Summertime Catch Up

Summertime has been a blast so far. The boy did his week of mountain bike camp and started doing some small jumps (and making my heart stop), my sister had a beautiful and fun wedding [for which there will be a separate dedicated detailed post, as my sister already called to complain about this], and then we went to Disneyland & the beach!

Obligatory castle pic

Obligatory castle pic

Driving already?! fyi, she was awful.

Driving already?! fyi, she was awful.

Arr matey! Treasure on Tom Sawyer's Island.

Arr matey! Treasure on Tom Sawyer’s Island.

beachy day of relaxation

beachy day of relaxation

Wedding Selfie with the lovely bride!

Wedding Selfie with the lovely bride!

Disney was so fun. It’s been interesting to me that when I told people we were going to Disneyland, the reaction was one of a polar pair. Either people looked at me with pity, and said something about how brave I was and how they could never do it, or their eyes gleamed with excitement and they started telling me about inside tips and how much they love it.  To the former, I was like, really? I’m going to DISNEYLAND, not having chemotherapy. I actually feel sorry for people who can’t have fun there or hate it. Quite a few, though, I suspect, say that because they think it would just be too commercial and anti-intellectual to say that they could possibly have fun there. My husband falls into this category.  To the latter, I say, you are my people. Let’s go ride.

There’s a gazillion blogs about ways to do Disneyland, and I read most of them, which meant that while I was somewhat maniacal about getting FastPasses and checking wait times on my phone, also meant that we waited in no line longer than 25 minutes and had so much fun.The best was the pin trading, which the kids got super into! The kids and I are looking forward to a trip to Orlando at some point in the future. Eric says that he’ll stay home and revel in being a curmudgeon instead.

After getting back, I was honestly depressed for a while. It was 8 total days of fun, and getting back to work and routine was hard. Especially when the rest of my family came back from vacation to…more summer vacation.

It was nice to get back to the garden this year. We’ve moved some things around, so that where we had had herbs in the central circle area we’ve now moved them back to be next to the bean screen. There’s less sun there so it’s a better fit for those plants and we have more room for vegetables. New this year: cabbage, cauliflower, leeks, different types of squash, and different types of tomatoes. I got new tomato cages on the recommendation of my neighbor, and while not cheap have been fantastic. For the first time the plants are happily supported and I’m not spending a bunch of time trying to make the flimsy little triangle cages stay upright by bolstering them with garden stakes.


June 5th. Little baby plants.

June 5th. Little baby plants.

July 1 garden

July 1 garden


July 10th garden

July 10th garden


My vision for the teepee in the middle was to have vines growing up it, and I left an opening to create a little hiding space for the kids.  Sadly, the beans just haven’t grown well there. Maybe it’s the variety I chose, maybe it’s because we’ve grown corn there for the past few years and the soil is depleted. I do fertilize with a natural fertilizer but, well, not everything grows well every year.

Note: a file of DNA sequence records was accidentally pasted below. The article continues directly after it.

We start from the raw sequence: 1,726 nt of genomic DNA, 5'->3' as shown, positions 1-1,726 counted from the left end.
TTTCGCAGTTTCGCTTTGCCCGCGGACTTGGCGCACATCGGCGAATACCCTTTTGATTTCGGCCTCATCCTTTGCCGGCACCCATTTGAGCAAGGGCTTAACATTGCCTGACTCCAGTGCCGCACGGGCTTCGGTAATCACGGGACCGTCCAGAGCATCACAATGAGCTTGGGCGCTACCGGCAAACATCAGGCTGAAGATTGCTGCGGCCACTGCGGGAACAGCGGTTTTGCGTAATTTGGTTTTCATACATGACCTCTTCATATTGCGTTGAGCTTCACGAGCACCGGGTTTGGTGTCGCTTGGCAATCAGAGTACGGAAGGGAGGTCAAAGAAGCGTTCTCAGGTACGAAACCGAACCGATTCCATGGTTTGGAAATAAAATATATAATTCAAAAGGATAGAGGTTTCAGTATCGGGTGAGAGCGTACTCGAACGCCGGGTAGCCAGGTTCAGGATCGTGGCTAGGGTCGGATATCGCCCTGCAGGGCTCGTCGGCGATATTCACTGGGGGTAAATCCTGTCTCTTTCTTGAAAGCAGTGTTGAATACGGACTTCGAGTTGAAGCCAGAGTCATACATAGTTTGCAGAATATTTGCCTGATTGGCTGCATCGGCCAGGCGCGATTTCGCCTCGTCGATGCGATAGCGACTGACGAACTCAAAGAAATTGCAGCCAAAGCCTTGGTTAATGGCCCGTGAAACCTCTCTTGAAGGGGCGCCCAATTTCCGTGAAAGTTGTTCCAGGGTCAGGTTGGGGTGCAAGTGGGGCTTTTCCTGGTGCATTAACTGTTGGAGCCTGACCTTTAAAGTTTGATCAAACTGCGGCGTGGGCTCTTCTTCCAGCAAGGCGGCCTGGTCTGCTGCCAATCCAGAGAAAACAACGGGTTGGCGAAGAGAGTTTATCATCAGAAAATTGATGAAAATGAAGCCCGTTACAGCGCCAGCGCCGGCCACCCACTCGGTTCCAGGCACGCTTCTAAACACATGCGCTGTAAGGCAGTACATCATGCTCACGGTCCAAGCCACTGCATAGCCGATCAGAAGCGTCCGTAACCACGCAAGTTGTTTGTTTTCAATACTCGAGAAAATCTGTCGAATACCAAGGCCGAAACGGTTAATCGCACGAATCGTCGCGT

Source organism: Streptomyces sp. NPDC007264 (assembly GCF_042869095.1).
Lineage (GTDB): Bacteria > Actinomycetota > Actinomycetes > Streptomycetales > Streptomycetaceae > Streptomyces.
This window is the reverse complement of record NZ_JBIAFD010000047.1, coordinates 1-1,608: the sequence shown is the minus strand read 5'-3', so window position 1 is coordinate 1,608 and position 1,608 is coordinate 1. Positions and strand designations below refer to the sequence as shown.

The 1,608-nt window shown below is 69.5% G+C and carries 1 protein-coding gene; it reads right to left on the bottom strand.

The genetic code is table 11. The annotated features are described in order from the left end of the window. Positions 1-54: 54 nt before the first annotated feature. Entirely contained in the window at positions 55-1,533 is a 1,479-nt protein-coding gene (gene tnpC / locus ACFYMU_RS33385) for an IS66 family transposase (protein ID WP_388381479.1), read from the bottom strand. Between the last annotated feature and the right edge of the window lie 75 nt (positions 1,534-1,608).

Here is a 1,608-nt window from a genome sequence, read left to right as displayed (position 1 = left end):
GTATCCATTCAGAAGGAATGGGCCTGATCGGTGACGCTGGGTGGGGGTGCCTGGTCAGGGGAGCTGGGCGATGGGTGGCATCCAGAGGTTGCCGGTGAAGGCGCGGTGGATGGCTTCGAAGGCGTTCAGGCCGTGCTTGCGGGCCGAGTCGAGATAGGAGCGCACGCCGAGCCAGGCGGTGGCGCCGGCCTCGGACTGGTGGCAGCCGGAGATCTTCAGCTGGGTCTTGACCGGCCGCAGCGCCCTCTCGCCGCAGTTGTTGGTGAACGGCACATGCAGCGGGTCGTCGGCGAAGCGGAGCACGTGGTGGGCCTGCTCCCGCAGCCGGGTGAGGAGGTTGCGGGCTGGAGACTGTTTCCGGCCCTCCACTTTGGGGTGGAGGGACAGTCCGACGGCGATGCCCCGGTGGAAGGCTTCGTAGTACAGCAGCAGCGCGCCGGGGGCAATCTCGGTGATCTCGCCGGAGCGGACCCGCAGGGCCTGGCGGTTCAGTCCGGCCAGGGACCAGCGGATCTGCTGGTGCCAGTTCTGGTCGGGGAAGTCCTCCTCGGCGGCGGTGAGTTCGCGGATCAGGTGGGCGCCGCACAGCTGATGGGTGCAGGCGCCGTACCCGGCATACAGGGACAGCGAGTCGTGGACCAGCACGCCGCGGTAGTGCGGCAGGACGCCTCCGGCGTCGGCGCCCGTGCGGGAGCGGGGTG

July 28 jungle

July 28 jungle


The other thing different this year is that I’ve been spraying with neem oil, a natural pesticide. According to the bottle, it doesn’t harm ladybugs but prevents bad bugs from eating or laying eggs on your plants. I will say that the aphid population has been near zero. The potato beetles don’t seem to care too much and nibble away, but don’t seem to be doing too much damage.


cabbage! No babies growing here.

cabbage! No babies growing here.


Another fun thing with all this rain has been all of the volunteer plants we’ve gotten! Two volunteer tomato plants, a bunch of dill, parsley, lettuce, cilantro. Some of these I just let go to seed so we keep getting more. The overall effect of this is somewhat jungle like given that there are plants popping up all over. I feel like if these plants are tough and determined enough to grow without actual irrigation, they deserve to live.

I have forgotten what kinds of squash I planted, unfortunately. I can’t remember if these are winter or summer squash. I have one that is giant, and am waiting to see if the shell hardens or not. This year again we have practically no squirrels chomping on the squash-two years of a late frost killing the blooms on my neighbors fruit trees has meant a large die off in the population. Thank you, Thomas Malthus.

unidentified squash object

unidentified squash object

We’ve already harvested our first tomato, kale, chard, basil, and of course plenty of other herbs. Should be a great rest of the growing year!

Skiing and Fear on the Mountain

Well, we’ve just gotten back from 2 days at Copper Mountain which were largely just great.  This has been the first winter break where I haven’t been absolutely counting down the seconds where the kids went back to school. Overall, we had 4 days of skiing, my sister came out for a whole week, the kids basically made the pierogies this year for our Christmas Eve dinner and Santa made it by the house. My schedule has somehow allowed me to be off for almost all of 2 weeks, and since Eric is home on winter break also, it’s just been a lot of good family time. Not that there haven’t been a few moments where I think we were all a little sick of each other, have separated the kids, have created spurious reasons for early bedtimes, or have had tantrums (both kids and myself). But for the most part it’s just been really, really fun.